New Internationalist

hearted White

Issue 113

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CHANGE [image, unknown] Fighting Apartheid

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Black-hearted white
The ideology of apartheid is unyielding. Individual compliance is fostered from birth and enforced until death. And dissent among the ruling white minority is the remarkable outcome of agonising personal decisions. Ruth Weiss traces the changing convictions of one white South African.

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Photo: William Raynor / Camera Press

'For many it will be impossible to live in this new South African society; they will be destroyed physically, emotionally and psychologically. They would be allowed to stay, but they would find the atmosphere unacceptable and therefore many will say, we cannot adjust we must go.'

A white South African speaking about a future in which many of his compatriots will find no place: an unusual white South African, who made this comment during 1976, in the aftermath of Soweto.

Dr Christian Frederick Beyers Naude, now sixty-six years old, is the son of pious parents; pillars of the all-white Nederduitse Gereformeerde Kerk (NGK), the Dutch Reformed Church. His father was an NGK Minister, and a founder member of the secret and sinister - Broederbond.

Founded in 1918, the Broederbond's objective was to establish the identity and political power of the Afrikaner, the yolk. Its tentacles spread into every corner of South African society controlled the Dutch Reformed Church, pushed into the teaching profession the public service, and of course the National Party. Every Prime Minister since the National Party 1948 election victory has been a member of the secret society.

Dr. Naude was firmly entrenched in the Afrikaaner establishment. His life seemed to indicate nothing but acceptance and success within it. He studied at Stellenbosch University and became an NGK Minister in 1930. It goes without saying that he was a 'broeder'.

Change, however, was already beginning. In 1963, Dr. Naude achieved high office in the NGK, being elected Moderator of the Southern Transvaal Synod. It was a year of grave decision. Soon after the Sharpeville Massacre of March 1960, the World Council of Churches held a meeting in Johannesburg, at which several controversial resolutions had been passed. One of these stated that no one who believed in Jesus Christ should be excluded from any Church because of colour or race. Another asserted that it was part of the dignity of man to be allowed to own land where he lived and to participate in the governing of his country.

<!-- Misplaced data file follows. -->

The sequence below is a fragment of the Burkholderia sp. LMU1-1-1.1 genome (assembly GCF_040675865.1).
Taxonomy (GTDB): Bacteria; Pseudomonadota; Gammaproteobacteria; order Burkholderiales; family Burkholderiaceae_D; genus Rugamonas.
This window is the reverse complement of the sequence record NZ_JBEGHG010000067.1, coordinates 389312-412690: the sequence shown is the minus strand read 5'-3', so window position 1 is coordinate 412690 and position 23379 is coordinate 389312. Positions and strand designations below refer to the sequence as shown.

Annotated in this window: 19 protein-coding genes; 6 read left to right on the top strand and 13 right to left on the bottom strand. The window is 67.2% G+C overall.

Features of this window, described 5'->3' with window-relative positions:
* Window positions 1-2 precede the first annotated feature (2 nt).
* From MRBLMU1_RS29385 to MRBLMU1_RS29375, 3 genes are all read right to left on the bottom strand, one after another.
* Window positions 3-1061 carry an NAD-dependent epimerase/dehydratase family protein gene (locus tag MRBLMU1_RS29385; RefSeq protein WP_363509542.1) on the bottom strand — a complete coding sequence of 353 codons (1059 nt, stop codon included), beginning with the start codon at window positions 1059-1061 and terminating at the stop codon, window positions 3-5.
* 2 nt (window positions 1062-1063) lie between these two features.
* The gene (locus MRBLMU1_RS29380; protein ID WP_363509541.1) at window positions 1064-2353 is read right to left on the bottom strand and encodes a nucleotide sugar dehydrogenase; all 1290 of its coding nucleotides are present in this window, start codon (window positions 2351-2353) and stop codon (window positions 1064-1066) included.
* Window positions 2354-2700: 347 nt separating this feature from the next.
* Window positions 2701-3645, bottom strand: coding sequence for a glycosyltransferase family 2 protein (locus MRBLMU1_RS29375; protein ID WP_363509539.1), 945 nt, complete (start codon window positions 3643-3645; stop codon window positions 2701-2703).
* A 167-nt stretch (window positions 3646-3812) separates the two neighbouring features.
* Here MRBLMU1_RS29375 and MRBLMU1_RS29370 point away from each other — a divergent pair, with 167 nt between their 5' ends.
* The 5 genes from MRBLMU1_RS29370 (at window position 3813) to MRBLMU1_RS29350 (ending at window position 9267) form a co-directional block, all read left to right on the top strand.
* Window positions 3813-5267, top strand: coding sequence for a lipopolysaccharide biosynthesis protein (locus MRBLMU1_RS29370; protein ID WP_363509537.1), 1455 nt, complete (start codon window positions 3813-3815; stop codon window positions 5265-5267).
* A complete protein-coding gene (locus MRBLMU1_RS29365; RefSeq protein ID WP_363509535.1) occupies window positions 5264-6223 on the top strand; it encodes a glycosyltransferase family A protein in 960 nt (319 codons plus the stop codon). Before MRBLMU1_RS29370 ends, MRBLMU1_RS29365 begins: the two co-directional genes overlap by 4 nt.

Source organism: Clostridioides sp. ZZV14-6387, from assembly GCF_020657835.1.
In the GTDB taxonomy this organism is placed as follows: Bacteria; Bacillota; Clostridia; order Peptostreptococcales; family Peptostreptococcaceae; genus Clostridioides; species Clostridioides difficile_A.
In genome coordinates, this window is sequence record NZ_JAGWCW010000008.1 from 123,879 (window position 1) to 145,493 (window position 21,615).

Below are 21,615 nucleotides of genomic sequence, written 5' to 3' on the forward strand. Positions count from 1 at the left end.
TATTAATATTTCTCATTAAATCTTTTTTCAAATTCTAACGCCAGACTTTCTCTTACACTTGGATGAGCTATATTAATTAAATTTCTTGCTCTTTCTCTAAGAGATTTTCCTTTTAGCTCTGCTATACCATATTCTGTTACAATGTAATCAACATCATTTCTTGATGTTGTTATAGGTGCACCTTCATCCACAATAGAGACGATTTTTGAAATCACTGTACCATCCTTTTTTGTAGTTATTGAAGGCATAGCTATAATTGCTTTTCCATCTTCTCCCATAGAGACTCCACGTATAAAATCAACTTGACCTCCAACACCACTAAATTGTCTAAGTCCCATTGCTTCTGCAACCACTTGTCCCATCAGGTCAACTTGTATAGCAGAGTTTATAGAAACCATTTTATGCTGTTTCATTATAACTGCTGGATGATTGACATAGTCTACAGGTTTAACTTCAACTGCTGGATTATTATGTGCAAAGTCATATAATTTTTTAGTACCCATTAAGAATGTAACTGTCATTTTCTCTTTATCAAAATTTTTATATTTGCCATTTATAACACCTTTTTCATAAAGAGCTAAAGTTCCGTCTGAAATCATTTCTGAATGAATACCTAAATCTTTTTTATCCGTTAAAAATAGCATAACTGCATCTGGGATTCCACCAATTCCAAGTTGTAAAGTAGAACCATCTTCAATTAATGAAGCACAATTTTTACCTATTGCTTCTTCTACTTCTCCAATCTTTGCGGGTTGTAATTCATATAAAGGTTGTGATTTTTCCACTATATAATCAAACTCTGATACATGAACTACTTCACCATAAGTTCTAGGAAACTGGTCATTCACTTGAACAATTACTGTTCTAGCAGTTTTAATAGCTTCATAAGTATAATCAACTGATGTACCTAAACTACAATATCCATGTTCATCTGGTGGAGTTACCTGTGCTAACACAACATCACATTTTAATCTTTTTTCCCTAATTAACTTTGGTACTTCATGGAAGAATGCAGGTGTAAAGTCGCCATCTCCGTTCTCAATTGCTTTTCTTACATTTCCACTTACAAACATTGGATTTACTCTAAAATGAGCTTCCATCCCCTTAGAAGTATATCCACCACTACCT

The major Dutch Reformed Churches instantly rejected the resolutions. Individual members such as Dr. Naude continued to debate the questions with other clergy. The result was the establishment in 1963 of the Christian Institute of Southern Africa and its directorship was offered to Dr. Naude.

Dr. Naude asked the NGK for permission to accept the Institute post and was refused. The decision was his: Church or the Christian Institute. The dilemma was real and painful. He gave up his status as minister and took up the post saying that his Church was undergoing 'a purposeful and fear-ridden process of isolation and that he himself had to make a choice between 'obedience to God and obedience to men', Dr. Naude accepted obedience to God and rejected racial discrimination.

In view of its small size the influence of the Institute was instant and surprising. What Dr. Naude had succeeded in doing was to force Afrikaaners to look at themselves, 'instead of trekking away', as one commentator put it 'the old way of dealing with problems'. Revenge was equally instant Afrikaaners deal harshly with all critics of apartheid and reserve their greatest punishment for those among their own ranks who dare to question the status quo. People such as Dr. Naude are ostracised; banished into a social and emotional wilderness. However, for this man, who had become 'beloved by his black brothers and sisters', the break with his people was only the beginning.